Klay Thompson’s remarkable offensive variability has played a major role in this as well. He has eight games with under 30% shooting from the field (four in his last seven contests) and ten games with 25 or more points. Three point shots are variable but his extremes have been severe and far too frequent. Contributing in other ways like rebounding and getting to the free throw line would help as well since a bad Klay night can be hard to recover from even though the Dubs won three of his most recent sub-30% games.

This team justifiably has the confidence that they can beat the best of the best- now they need to show they can reliably finish off everyone else.

 

The Week to Come:

Two home games against inferior opponents and one potentially important road game. The Dubs have three full days off before hosting the Bobcats and then get another rest day before the Bulls come to Oracle in a TNT game. Even though Chicago has continued their tough play after losing Derrick Rose and Luol Deng, Golden State’s talent advantage should make both likely wins.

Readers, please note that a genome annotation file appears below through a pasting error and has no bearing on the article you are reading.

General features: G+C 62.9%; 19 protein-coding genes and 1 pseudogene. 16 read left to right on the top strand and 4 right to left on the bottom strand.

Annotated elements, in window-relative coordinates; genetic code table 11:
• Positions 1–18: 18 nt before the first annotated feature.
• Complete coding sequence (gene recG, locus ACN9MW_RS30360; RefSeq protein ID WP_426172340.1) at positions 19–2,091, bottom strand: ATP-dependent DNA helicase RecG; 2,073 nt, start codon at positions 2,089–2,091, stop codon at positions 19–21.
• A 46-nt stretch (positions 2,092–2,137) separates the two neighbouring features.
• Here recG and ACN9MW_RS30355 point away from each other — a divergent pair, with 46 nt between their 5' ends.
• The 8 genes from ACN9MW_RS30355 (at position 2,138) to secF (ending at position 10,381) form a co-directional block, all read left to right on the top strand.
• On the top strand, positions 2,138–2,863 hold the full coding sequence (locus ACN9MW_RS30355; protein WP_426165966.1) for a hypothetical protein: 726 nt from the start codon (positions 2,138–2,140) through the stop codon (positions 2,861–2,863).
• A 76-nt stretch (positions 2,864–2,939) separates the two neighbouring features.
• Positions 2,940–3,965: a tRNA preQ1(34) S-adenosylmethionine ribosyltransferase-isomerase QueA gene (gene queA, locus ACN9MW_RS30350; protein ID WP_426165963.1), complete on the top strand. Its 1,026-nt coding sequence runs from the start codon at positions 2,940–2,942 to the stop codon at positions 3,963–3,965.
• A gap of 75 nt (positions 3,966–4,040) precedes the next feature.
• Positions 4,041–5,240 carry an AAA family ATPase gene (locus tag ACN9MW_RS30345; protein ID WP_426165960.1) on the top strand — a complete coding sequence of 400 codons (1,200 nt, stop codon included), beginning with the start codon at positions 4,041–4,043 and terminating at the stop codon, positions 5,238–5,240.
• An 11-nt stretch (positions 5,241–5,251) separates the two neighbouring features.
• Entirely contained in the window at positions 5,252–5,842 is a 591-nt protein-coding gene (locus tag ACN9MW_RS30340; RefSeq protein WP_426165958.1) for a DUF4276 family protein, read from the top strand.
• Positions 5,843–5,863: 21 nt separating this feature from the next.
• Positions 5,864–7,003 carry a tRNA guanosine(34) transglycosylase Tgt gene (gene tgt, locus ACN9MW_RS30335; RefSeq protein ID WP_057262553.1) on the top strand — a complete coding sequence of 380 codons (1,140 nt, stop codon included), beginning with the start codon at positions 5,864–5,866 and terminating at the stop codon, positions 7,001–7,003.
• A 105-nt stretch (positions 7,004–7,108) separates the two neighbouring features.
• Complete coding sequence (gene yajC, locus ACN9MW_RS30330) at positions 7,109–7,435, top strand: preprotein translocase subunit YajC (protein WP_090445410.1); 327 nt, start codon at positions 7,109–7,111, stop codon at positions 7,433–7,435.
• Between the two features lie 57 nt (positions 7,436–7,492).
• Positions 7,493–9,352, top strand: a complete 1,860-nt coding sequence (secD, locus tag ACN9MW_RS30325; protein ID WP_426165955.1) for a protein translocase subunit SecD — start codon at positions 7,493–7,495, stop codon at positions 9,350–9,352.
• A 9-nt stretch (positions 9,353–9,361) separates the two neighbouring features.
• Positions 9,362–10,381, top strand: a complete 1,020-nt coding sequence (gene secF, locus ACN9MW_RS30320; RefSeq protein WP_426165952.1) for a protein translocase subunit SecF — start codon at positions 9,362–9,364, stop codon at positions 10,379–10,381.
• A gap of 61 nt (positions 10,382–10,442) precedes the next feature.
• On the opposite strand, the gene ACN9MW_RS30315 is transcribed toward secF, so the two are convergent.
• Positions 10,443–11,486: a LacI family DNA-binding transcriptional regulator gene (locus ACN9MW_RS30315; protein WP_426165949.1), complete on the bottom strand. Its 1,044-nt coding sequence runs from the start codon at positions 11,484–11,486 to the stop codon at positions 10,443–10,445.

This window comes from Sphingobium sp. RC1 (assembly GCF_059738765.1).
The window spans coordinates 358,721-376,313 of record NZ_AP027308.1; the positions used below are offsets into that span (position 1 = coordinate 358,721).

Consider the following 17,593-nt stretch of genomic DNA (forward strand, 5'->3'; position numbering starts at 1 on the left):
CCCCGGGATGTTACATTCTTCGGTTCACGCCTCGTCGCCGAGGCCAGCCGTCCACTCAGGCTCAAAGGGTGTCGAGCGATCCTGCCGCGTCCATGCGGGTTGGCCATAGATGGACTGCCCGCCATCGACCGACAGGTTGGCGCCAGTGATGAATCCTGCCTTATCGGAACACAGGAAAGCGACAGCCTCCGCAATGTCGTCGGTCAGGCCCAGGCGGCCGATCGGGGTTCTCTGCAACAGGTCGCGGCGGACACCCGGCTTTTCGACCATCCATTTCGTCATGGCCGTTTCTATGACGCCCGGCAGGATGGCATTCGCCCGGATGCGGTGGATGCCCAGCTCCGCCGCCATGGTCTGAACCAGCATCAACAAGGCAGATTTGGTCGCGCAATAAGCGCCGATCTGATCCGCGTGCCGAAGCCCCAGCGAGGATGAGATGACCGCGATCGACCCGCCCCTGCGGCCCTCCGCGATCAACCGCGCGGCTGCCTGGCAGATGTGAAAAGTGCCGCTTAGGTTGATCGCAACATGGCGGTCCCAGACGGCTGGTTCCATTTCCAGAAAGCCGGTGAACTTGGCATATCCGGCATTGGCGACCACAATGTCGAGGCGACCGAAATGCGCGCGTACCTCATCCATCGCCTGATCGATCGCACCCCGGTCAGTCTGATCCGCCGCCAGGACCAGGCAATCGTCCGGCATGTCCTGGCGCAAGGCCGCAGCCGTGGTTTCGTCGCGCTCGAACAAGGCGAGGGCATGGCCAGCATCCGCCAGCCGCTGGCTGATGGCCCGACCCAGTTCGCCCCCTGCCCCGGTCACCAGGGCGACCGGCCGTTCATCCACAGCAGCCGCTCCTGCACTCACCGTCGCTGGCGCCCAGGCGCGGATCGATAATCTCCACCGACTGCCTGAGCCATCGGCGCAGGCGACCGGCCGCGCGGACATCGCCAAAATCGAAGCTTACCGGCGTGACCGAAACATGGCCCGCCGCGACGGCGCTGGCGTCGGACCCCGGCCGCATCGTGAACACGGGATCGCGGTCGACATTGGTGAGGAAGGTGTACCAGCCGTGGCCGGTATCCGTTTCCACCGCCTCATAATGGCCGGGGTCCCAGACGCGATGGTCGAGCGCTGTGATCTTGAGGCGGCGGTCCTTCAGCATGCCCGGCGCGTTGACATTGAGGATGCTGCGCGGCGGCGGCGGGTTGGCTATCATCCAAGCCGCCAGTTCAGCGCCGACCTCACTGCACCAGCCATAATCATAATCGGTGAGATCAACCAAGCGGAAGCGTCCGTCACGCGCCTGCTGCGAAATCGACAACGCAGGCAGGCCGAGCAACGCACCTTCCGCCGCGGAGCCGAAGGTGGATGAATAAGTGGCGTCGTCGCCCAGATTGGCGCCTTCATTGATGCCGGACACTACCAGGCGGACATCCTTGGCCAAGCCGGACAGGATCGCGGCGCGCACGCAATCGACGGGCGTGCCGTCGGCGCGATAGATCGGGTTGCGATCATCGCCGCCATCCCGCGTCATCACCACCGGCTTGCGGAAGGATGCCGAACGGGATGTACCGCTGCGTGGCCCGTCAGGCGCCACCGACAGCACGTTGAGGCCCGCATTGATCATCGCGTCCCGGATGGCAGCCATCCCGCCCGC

After losing a close one without Iguodala and winning in a rout at Oracle, the Warriors get their third game against the shocking Phoenix Suns. Despite missing Eric Bledsoe, the Suns have kept on humming and swept a home-and-home with the Indiana Pacers this week.

I am expecting a 2-1 week on the law of averages.

About The Author

Daniel Leroux

Daniel Leroux was born and raised in the Bay Area. He started covering the Warriors with a credential at the start of the 2009-10 season while attending UC Hastings College of the Law. He also writes about the rest of the NBA (including the Draft) and hosts the weekly RealGM Radio podcast at RealGM.com

Number of Entries : 22